Helping providers be seen, heard and cared for

How could I grieve so deeply for those I had never known? It occurred to me later, as I was doing mundane chores around my house, that the stories that I now carried had made Paul, Adam and Matt real for me. It was as if I had been urged again and again to come and gaze at their faces and smiles, to see their families and all the work they had accomplished in their abbreviated lives. This is the sacred vocation of being community; that we hold each other’s stories when we need to know that they were real. As if each grieving person who had a tale to tell came to me had said, “Here, hold this person, let them be real to you as they were to me; let them live on through these stories.” The truth is that we are all made real in the end only by the stories we tell, and that are told about us. One day, we will be a footnote in the archives of history, and all that will remain is the story.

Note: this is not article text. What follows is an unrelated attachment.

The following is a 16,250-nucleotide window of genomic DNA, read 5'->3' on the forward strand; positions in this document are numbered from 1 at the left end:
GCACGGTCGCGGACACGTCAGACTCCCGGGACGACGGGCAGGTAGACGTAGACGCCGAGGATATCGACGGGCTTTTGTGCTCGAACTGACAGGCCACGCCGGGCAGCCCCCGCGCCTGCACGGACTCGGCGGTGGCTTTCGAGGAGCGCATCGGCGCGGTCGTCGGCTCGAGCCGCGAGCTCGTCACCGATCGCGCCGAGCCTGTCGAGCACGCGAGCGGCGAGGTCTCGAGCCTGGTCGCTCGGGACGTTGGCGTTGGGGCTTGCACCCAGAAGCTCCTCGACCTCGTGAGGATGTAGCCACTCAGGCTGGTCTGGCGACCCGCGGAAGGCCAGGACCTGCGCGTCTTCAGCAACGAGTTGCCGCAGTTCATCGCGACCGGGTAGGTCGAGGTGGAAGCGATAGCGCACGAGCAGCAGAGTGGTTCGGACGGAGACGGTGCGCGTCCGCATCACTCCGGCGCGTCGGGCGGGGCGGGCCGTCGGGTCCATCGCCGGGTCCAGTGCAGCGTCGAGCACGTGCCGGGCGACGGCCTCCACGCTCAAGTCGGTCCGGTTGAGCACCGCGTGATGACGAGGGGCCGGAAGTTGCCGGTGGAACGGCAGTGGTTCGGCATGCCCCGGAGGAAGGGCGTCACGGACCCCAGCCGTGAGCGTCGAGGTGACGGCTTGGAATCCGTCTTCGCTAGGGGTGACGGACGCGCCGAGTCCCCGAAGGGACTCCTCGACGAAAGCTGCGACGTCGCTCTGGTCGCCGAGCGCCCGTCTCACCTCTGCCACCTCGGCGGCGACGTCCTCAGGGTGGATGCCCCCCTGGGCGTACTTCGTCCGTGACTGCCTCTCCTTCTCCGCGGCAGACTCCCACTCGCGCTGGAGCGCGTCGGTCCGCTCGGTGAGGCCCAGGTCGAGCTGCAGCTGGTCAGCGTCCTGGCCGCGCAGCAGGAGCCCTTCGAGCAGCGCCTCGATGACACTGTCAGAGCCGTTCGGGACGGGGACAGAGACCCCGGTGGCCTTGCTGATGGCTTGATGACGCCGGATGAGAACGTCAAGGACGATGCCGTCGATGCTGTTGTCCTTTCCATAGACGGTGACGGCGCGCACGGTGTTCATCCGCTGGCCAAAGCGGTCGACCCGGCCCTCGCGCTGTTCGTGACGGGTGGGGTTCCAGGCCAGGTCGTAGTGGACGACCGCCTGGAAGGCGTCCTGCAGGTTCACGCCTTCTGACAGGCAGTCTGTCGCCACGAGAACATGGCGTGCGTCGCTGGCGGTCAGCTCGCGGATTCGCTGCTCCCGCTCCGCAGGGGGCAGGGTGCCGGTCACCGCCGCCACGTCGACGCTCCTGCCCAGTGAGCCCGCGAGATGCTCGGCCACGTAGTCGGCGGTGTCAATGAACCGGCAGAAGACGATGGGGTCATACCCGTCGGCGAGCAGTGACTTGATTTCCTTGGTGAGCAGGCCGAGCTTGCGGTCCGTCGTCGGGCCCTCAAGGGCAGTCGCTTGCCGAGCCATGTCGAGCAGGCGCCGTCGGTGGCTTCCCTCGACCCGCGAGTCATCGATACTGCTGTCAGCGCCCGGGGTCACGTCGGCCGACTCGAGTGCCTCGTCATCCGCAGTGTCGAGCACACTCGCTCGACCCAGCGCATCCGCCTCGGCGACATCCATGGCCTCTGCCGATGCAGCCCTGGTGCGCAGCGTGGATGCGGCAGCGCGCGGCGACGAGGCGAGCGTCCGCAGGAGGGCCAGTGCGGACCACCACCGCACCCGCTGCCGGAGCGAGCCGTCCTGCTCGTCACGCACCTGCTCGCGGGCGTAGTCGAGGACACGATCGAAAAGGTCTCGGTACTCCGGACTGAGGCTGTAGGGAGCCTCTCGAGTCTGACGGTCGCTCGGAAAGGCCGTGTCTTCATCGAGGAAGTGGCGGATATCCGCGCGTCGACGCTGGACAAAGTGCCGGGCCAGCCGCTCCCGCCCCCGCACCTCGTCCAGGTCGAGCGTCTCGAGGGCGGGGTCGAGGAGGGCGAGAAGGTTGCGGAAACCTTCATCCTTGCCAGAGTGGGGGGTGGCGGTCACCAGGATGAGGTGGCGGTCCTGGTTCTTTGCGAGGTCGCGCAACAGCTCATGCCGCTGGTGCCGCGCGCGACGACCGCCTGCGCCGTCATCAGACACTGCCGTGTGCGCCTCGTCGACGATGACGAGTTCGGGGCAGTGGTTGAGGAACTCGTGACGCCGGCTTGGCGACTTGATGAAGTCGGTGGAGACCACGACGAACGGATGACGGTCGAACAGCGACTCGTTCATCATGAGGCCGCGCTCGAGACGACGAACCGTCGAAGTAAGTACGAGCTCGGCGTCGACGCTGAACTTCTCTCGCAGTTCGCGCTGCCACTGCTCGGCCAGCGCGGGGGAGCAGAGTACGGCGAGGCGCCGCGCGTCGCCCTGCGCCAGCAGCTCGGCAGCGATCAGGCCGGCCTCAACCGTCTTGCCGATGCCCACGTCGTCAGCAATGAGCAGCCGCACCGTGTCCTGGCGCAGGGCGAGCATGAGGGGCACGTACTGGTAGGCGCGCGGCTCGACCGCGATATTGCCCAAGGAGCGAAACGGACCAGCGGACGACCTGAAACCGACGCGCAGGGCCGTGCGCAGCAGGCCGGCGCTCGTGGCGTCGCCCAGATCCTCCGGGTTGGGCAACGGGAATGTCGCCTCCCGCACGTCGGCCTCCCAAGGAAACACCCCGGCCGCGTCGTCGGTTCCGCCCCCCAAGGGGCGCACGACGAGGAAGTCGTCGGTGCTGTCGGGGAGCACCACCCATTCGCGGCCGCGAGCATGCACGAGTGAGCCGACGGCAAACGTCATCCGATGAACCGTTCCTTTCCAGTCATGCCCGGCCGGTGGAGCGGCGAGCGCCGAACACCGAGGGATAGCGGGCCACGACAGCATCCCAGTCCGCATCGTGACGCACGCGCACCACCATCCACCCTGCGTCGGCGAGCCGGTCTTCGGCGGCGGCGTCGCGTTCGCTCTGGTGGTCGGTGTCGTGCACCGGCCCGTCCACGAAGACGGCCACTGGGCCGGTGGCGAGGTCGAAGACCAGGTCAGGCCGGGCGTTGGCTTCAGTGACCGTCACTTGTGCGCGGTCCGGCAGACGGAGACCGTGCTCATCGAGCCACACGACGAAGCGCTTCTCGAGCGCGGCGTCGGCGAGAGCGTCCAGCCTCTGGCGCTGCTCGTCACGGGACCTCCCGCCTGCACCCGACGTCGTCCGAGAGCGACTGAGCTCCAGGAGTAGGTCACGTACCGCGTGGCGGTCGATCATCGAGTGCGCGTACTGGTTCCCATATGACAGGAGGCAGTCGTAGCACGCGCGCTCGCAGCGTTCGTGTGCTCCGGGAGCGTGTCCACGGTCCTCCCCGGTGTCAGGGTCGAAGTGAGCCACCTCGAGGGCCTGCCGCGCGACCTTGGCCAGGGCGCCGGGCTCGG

Our culture is absolutely dreadful at grieving. We are so quick to shove away those feelings of sadness and loss, not just for what was but for what could have been. Our grief seems too painful, too tender to share, and so once the funeral has ended and the ashes have been scattered, we close the door quietly and walk away from it. We whisper softly, “how are you doing?” without naming our dead; without looking too closely at their faces and all that they were and could have been. We get scared to ask the blunt question, to bring up painful memories or painful emotions for us and for others. But that fear of causing pain can keep us from experiencing the full depth of our humanity. To quote one of my favorite authors, Brene Brown, we can’t “selectively numb.” When we refuse to experience the painful, and feel it for what it is, we also block out the beautiful, the sacred and the hopeful.